Rungivsai nailed and hurt Gonzalez with some good shots in the first fight, for which he didn’t get enough credit – but even so there was nothing to suggest he could knock Gonzalez cold with only 3 1/2 rounds of work.

        Probably because Gonzalez really sucked it up to no-sell the impact of Rungvisai’s punches and usually stormed back with combinations. Kind of like the first fights with Fenech & Nelson, Williams-Martinez & Morales-Pacquaio. But in the subsequent fights you saw who really tool the worst damage.

    • ceylon mooney

      me too. i thought at least a repeat of the last fight w/o headbutts or knockdown, but i was sayin ref stoppage.

      • Giuseppe

        me too. i can;t believe the story of him walking 60 miles to work is true! That’d take him a day.

        • Ten Count Toronto

          In old times people who could not afford a horse or a carriage (or were just plain cheap) would walk for 1-3 days to an important engagement. It wouldn’t have been that uncommon an experience.

          • Giuseppe

            My grandfather would take a donkey and walk to bologna, about 2 days’ walk from where we come from in italy, up in the mountains. he’d sell local produce. but the walk was so unbearable he used to spend the money on wine to get home, making the entire trip sort of pointless.

          • Floridastorm

            You made me laugh. Giuseppe. Been to Naples, Rome, and Venice a couple of times.

          • Ten Count Toronto

            The low-intensity economy in a nutshell..

        • Floridastorm

          In Thailand, my wife is Thai and I have lived on and off in Thailand for many years, most people walk at least part of the way to work. He possibly walked a couple of miles, got a ride for a few miles, then had to walk some more, got another ride, etc. You see how it goes. Probably took him two to three hours from his house to work. The Thai people are so hardy and fit that things like that do not bother them. And, the reason why Rungvisai is so strong. He was also a Muay Thai fighter before he was a professional boxer. I would challenge any boxer to be in the ring with a Muay Thai fighter for just 3 minutes before collapsing.

    • Ten Count Toronto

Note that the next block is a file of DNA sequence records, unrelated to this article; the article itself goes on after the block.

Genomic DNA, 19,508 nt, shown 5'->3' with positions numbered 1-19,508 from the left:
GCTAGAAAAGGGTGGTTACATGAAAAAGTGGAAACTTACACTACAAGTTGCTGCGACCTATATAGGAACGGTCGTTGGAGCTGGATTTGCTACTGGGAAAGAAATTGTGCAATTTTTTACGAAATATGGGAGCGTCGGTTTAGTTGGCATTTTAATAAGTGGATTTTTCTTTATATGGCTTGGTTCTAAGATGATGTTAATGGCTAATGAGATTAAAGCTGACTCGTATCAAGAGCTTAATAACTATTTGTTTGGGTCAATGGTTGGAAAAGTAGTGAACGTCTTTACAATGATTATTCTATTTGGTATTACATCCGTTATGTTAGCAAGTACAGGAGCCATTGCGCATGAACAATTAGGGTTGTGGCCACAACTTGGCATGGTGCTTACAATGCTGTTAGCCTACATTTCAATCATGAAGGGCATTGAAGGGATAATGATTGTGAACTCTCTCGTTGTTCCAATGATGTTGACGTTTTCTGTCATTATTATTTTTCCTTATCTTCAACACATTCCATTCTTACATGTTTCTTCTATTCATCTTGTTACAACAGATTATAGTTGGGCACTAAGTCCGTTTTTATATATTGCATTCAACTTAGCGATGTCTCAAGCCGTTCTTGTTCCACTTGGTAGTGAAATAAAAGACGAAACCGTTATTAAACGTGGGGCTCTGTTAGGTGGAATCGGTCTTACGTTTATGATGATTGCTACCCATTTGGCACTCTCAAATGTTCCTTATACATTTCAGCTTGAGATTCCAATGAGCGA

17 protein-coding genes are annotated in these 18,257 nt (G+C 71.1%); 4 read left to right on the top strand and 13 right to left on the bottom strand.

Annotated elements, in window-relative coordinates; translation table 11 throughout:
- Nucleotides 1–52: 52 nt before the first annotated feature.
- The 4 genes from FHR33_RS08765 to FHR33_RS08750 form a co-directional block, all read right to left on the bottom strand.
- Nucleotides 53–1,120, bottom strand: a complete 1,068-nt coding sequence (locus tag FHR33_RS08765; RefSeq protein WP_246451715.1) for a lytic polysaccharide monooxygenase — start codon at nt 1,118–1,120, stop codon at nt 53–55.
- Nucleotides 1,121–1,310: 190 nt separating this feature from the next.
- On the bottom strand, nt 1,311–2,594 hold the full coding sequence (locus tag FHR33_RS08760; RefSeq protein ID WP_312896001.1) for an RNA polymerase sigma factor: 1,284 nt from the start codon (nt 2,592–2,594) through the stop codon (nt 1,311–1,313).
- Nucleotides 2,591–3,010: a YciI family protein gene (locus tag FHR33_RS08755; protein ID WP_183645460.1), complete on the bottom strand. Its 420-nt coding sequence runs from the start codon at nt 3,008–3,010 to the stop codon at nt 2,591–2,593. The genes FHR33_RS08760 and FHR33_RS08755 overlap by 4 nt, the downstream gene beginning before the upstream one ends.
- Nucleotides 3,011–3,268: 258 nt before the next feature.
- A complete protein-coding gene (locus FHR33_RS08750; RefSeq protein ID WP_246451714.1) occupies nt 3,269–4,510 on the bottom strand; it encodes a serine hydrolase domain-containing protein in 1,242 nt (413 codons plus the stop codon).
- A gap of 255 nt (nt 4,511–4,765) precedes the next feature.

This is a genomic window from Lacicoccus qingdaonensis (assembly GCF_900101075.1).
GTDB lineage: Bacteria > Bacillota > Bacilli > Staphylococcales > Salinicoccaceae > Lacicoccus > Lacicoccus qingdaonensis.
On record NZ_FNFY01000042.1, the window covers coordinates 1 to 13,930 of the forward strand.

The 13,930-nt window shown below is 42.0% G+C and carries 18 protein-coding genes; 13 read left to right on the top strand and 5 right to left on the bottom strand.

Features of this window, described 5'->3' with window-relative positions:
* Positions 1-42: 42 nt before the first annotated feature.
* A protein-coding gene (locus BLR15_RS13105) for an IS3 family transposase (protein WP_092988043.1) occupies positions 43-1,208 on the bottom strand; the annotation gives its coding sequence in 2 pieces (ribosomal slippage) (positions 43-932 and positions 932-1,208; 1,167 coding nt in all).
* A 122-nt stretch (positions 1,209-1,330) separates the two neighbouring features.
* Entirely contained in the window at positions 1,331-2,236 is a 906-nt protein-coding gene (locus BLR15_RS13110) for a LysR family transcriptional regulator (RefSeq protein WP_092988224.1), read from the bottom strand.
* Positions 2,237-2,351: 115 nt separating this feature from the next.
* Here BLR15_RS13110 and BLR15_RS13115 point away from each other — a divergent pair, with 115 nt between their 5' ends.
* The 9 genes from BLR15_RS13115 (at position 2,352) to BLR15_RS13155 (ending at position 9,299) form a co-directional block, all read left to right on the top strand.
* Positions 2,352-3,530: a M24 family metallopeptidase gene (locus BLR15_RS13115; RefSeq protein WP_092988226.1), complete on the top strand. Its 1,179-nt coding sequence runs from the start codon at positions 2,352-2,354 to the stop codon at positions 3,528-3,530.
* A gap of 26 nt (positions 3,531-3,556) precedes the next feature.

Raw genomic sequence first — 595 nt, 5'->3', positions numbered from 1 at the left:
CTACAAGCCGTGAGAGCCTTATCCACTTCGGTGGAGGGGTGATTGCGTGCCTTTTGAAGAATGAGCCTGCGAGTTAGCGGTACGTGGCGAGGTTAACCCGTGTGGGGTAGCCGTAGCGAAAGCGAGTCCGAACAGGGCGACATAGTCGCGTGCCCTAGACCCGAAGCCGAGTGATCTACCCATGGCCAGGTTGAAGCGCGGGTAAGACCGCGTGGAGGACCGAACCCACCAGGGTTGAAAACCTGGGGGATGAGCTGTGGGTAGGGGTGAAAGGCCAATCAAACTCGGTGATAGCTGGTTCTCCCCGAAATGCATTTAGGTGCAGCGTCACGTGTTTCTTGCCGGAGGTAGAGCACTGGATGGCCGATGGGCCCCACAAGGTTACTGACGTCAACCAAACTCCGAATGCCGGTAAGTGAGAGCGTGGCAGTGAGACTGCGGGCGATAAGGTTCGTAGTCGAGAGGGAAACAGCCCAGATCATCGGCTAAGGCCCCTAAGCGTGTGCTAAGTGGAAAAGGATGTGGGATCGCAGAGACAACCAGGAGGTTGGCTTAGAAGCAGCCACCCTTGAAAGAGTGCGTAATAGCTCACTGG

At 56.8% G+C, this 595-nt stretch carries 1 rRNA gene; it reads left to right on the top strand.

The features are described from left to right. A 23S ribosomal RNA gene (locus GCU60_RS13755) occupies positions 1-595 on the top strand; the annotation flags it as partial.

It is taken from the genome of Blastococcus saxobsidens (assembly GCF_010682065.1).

I suspect he was more “hopeful” of winning than really believing. Perhaps he wondered what else he could throw that Rungvisai had not already walked through in the first bout. Perhaps he imagined that Rungvisai is approaching this fight like “that little guy can’t put me down” and will use his size & strength even more brazenly in the rematch.

      We don’t know what kind of subtle non verbal messages were exchanged in the late rounds of that first fight. Which fighter felt he could get the better of the other if they fought to a conclusion. Apparently it wasn’t Gonzalez.

  • Daniel Patrick Romero

    I had said it before this fight that Gonzalez should have moved more towards a boxing style as he was moving up in weight. His aggressive style worked well in the lower weight classes but you can only carry your power so far. Look at Pacquiao for example, he moved more towards a stick and move counter punching style as he moved up in weight, it was most noticeable in his fight with David Diaz at 135. If Gonzalez would have done that he would have lasted longer, seems too late now though. He could try going back to 112 and see if that works, but 115 is not his weight class unless he improves his defense a lot.

    • Ten Count Toronto

      Older and more set in his ways than Pacquiao was in 2008. And the years of invincibility might have worked against making the necessary changes in a short time. Ultimately what he really need to do was find a nutritionist who could come up with a year-round program making it possible to stay at 112.

      • Mike M.

        Yeah he always did get a little fat between fights.

  • Mauro Hermida

    Thought Cuadras won by winning almost every round in the first half and stealing a round or two in the second half. Estrada was effective, but seriously cannot give him rounds when he is asleep at the wheel for half of a round. Cuadras worked all 3 minutes and landed his share of leather. I didn’t like the decision.

    • Ten Count Toronto

      You are over complicating it. Cuadras was a thoroughly abused and beat up man at the end of that fight. He pushed out lots of mostly inconsequential punches to make the fight interesting and put a brave and honourable effort. He was mostly prey from the 3rd round on except for a couple of rounds.

  • Ten Count Toronto

    Estarad & Gonzalez were BOTH losers on Saturday,and in fact they were losers before they even signed for this fight. They should have made the fight with EACH OTHER two years ago, or even last year at 112 WHERE THEY BELONG instead of posturing and being difficult while getting older each year.

    If Gonzalez was dead set on moving up, he should have taken the Inoue cash out right away. He would have lost to someone people think is killer and could have helped launch Inoue’s stardom a year sooner, for which HBO could repay him with a token gold-watch fight all before he took all this damage in the 2 fights with Rungvisai.

    Meanwhile Estrada has a somewhat hollow victory and mandatory ticket against the much bigger & fresher Rungvisai which won’t pay nearly as much as Gonzalez fight and he’ll probably be doing in Thailand where he’ll be fighting 35’000 other people in the stadium as well as Rungvisai. He might be forced to wait a while if Rungvisai decides to have a some non-title victory lap bouts against local opponents.

    Meanwhile HBO now has a 115lb champion who’s as tough to say and remeber as Michaszewski and won’t provide nearly the kind of exposure & launchpad for Inoue as Gonzalez would have. All because they took 2 years to “hype” the matchup and build it for PPV.

  • Joey Junger

    This is a pretty good summary of recent events, with the exception of a premature and honestly shoddy comparison between Usyk and Holyfield, at cruiser. Really?